Feeds

UK.gov loses 29 million personal records

Magnificent year-long datachunder

Choosing a cloud hosting partner with confidence

UK government departments have managed to leak a total of 29 million personal records over a single year.

In addition to the 25 million records spilled in the infamous lost child benefit CDs debacle, another four million records went astray in other stuff-ups, some of which have previously gone unreported.

Since the HMRC data loss fiasco, Whitehall departments have begun to include data of information leaks as part of their annual financial statements. An analysis of these figures by the BBC revealed that personal information disclosures across UK government departments, excluding information on the lost child benefit CDs, averaged 300,000 records a month in the year up until April 2008 (the end of the UK tax year).

The loss of three million records of driving-test candidates by the Department of Transport in May 2007 makes up the bulk of these figures. The disappearance of an unencrypted laptop containing 620,000 personal records, including sensitive financial information such as bank account and National Insurance numbers, by the Ministry of Defence in January was another big contributor to the running count.

A Cabinet Office spokesman said that measures introduced in the wake of reports into the HMRC data loss had established improved data handling procedures. "Departments are taking intensive action to improve data security, including extra training for hundreds of thousands of staff, and the problems reported in recently published resource accounts were made public as a result of this new approach," he said.

Opposition Cabinet Office spokesman Francis Maude said that the data loss figures show that the government "can't be trusted to protect people's personal details".

"Ministers should think again about its even more risky and intrusive projects such as the identity card database, the all-encompassing children's database and the property database for the council tax revaluation," Maude said, the Telegraphreports. ®

Beginner's guide to SSL certificates

More from The Register

next story
Facebook pays INFINITELY MORE UK corp tax than in 2012
Thanks for the £3k, Zuck. Doh! you're IN CREDIT. Guess not
DOUBLE BONK: Testy fanbois catch Apple Pay picking pockets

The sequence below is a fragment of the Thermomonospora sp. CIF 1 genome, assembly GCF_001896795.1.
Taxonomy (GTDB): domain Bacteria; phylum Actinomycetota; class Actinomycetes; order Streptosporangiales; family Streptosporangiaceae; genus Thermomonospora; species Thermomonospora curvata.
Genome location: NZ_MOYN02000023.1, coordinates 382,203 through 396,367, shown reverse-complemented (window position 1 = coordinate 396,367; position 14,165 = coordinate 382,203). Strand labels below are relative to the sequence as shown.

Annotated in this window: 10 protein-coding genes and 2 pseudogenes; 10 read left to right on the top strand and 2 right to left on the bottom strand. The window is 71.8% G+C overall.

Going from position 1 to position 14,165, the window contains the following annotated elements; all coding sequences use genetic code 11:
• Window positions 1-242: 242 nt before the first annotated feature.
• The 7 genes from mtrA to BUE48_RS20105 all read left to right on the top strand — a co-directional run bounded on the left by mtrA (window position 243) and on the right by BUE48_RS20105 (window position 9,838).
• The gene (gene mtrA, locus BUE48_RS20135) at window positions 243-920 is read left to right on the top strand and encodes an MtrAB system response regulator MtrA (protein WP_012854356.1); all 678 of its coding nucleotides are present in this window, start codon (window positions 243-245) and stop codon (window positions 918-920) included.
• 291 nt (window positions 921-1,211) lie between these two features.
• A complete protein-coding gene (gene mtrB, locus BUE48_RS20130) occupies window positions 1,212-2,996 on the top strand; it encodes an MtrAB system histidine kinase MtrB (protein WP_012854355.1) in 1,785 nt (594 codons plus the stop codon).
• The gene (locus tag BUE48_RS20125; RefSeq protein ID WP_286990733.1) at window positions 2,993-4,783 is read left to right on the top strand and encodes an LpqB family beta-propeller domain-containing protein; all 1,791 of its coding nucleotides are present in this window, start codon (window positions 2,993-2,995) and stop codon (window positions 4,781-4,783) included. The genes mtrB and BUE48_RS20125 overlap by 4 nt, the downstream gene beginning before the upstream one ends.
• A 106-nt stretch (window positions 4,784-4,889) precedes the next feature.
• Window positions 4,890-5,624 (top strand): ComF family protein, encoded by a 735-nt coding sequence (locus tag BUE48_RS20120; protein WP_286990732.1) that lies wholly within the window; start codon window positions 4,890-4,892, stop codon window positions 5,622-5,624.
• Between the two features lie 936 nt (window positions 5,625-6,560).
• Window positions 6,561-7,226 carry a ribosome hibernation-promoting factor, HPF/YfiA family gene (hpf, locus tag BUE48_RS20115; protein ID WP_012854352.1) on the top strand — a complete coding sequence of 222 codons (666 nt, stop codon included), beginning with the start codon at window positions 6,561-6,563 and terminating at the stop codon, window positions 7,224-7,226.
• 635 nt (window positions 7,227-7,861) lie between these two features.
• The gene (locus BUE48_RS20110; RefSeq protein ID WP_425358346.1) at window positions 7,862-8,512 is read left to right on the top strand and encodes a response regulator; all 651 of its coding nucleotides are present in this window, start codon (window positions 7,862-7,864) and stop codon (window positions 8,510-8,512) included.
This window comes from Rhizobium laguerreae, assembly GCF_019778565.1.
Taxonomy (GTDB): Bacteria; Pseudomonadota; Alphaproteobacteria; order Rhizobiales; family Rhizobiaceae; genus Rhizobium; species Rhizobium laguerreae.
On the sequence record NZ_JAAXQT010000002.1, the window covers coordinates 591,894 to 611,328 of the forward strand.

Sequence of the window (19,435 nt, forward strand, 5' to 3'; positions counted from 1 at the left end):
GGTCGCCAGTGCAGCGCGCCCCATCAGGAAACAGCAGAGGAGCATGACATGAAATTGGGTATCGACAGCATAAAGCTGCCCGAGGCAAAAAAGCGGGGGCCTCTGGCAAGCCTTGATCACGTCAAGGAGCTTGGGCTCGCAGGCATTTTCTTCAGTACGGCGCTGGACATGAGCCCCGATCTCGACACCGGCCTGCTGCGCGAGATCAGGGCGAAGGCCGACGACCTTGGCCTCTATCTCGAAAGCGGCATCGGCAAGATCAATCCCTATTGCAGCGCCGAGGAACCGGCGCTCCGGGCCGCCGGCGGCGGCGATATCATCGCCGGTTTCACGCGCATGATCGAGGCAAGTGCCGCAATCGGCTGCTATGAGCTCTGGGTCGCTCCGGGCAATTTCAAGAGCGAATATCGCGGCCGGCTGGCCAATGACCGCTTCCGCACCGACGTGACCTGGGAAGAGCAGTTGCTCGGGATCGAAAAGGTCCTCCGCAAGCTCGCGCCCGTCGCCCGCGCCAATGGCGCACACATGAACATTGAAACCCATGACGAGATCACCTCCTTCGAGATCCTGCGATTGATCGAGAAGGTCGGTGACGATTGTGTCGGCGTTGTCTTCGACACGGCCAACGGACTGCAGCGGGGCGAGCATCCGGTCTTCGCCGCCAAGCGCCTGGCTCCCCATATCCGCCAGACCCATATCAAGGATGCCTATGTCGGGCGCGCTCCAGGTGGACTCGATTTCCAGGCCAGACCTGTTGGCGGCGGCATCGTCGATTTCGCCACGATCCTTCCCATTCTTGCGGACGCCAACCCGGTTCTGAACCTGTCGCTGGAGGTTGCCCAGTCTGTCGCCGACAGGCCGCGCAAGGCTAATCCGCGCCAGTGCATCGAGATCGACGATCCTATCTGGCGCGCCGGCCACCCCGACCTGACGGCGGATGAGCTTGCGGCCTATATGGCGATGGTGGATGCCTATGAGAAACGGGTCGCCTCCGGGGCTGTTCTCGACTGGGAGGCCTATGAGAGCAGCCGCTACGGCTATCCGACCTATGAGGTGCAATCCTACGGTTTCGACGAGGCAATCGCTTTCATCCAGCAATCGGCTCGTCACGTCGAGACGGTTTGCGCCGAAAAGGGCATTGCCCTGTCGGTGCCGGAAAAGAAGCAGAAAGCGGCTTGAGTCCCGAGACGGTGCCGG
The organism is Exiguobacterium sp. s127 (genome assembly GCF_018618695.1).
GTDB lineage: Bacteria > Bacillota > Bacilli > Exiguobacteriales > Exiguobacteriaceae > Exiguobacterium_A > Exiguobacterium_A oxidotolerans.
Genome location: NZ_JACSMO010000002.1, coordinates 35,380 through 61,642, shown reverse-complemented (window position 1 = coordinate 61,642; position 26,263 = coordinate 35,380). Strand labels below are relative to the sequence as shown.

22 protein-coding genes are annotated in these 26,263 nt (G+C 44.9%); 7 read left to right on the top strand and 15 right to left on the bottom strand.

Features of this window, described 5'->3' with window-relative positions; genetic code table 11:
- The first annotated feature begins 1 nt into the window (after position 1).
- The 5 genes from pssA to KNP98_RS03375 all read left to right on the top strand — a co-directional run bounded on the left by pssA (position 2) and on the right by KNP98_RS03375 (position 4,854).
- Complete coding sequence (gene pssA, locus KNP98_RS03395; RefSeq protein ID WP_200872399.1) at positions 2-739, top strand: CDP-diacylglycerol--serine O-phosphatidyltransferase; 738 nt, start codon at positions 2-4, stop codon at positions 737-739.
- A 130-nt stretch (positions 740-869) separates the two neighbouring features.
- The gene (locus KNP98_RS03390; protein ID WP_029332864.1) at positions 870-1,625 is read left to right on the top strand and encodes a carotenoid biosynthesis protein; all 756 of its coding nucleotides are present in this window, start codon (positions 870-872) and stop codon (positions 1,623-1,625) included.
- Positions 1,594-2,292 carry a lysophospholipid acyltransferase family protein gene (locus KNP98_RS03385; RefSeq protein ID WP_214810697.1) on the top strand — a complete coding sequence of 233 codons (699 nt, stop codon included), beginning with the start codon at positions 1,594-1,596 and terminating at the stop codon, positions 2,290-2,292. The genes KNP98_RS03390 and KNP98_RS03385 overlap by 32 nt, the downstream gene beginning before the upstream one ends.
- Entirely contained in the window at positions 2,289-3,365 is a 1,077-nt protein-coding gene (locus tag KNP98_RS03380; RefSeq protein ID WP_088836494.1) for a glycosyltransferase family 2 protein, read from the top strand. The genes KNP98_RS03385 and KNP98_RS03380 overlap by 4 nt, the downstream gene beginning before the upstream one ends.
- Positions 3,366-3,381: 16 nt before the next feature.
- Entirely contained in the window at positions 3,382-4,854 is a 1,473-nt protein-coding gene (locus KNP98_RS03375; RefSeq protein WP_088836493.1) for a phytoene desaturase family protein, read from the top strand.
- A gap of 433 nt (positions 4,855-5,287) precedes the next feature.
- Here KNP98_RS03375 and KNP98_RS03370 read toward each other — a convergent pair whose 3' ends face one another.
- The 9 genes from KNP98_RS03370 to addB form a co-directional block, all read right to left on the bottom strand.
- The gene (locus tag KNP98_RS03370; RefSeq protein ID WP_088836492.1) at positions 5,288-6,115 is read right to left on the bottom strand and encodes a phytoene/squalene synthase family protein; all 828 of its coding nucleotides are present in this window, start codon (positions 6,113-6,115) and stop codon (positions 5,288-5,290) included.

Users wail as tapcash transactions are duplicated
Happiness economics is bollocks. Oh, UK.gov just adopted it? Er ...
Opportunity doesn't knock; it costs us instead
YARR! Pirates walk the plank: DMCA magnets sink in Google results
Spaffing copyrighted stuff over the web? No search ranking for you
In the next four weeks, 100 people will decide the future of the web
While America tucks into Thanksgiving turkey, the world will be taking over the net
Microsoft EU warns: If you have ties to the US, Feds can get your data
European corps can't afford to get complacent while American Big Biz battles Uncle Sam
prev story

Whitepapers

Choosing cloud Backup services
Demystify how you can address your data protection needs in your small- to medium-sized business and select the best online backup service to meet your needs.
Forging a new future with identity relationship management
Learn about ForgeRock's next generation IRM platform and how it is designed to empower CEOS's and enterprises to engage with consumers.
Security for virtualized datacentres
Legacy security solutions are inefficient due to the architectural differences between physical and virtual environments.
Reg Reader Research: SaaS based Email and Office Productivity Tools
Read this Reg reader report which provides advice and guidance for SMBs towards the use of SaaS based email and Office productivity tools.
Storage capacity and performance optimization at Mizuno USA
Mizuno USA turn to Tegile storage technology to solve both their SAN and backup issues.